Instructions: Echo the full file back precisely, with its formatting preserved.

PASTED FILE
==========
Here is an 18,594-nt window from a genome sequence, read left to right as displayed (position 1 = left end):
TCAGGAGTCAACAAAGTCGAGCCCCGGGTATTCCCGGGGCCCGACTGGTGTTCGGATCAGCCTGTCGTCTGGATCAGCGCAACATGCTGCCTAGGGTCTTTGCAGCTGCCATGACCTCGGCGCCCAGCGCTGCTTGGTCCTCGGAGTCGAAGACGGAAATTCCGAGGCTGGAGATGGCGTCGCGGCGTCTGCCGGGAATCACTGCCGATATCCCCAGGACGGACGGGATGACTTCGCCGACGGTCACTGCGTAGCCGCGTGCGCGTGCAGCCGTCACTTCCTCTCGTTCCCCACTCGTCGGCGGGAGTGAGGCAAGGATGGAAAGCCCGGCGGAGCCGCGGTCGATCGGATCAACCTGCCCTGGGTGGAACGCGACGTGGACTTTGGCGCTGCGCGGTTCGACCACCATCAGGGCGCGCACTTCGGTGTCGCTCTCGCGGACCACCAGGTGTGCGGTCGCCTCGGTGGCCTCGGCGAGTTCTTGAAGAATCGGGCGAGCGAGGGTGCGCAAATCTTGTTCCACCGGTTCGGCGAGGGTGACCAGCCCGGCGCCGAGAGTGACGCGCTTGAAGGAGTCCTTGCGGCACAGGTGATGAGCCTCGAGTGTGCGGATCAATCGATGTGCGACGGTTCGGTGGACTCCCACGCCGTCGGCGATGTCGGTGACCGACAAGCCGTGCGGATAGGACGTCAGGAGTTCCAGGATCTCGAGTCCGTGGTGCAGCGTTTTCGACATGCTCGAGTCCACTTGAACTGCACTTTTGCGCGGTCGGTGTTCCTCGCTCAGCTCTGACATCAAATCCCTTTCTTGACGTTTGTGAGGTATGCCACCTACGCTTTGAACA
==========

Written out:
Here is an 18,594-nt window from a genome sequence, read left to right as displayed (position 1 = left end):
TCAGGAGTCAACAAAGTCGAGCCCCGGGTATTCCCGGGGCCCGACTGGTGTTCGGATCAGCCTGTCGTCTGGATCAGCGCAACATGCTGCCTAGGGTCTTTGCAGCTGCCATGACCTCGGCGCCCAGCGCTGCTTGGTCCTCGGAGTCGAAGACGGAAATTCCGAGGCTGGAGATGGCGTCGCGGCGTCTGCCGGGAATCACTGCCGATATCCCCAGGACGGACGGGATGACTTCGCCGACGGTCACTGCGTAGCCGCGTGCGCGTGCAGCCGTCACTTCCTCTCGTTCCCCACTCGTCGGCGGGAGTGAGGCAAGGATGGAAAGCCCGGCGGAGCCGCGGTCGATCGGATCAACCTGCCCTGGGTGGAACGCGACGTGGACTTTGGCGCTGCGCGGTTCGACCACCATCAGGGCGCGCACTTCGGTGTCGCTCTCGCGGACCACCAGGTGTGCGGTCGCCTCGGTGGCCTCGGCGAGTTCTTGAAGAATCGGGCGAGCGAGGGTGCGCAAATCTTGTTCCACCGGTTCGGCGAGGGTGACCAGCCCGGCGCCGAGAGTGACGCGCTTGAAGGAGTCCTTGCGGCACAGGTGATGAGCCTCGAGTGTGCGGATCAATCGATGTGCGACGGTTCGGTGGACTCCCACGCCGTCGGCGATGTCGGTGACCGACAAGCCGTGCGGATAGGACGTCAGGAGTTCCAGGATCTCGAGTCCGTGGTGCAGCGTTTTCGACATGCTCGAGTCCACTTGAACTGCACTTTTGCGCGGTCGGTGTTCCTCGCTCAGCTCTGACATCAAATCCCTTTCTTGACGTTTGTGAGGTATGCCACCTACGCTTTGAACA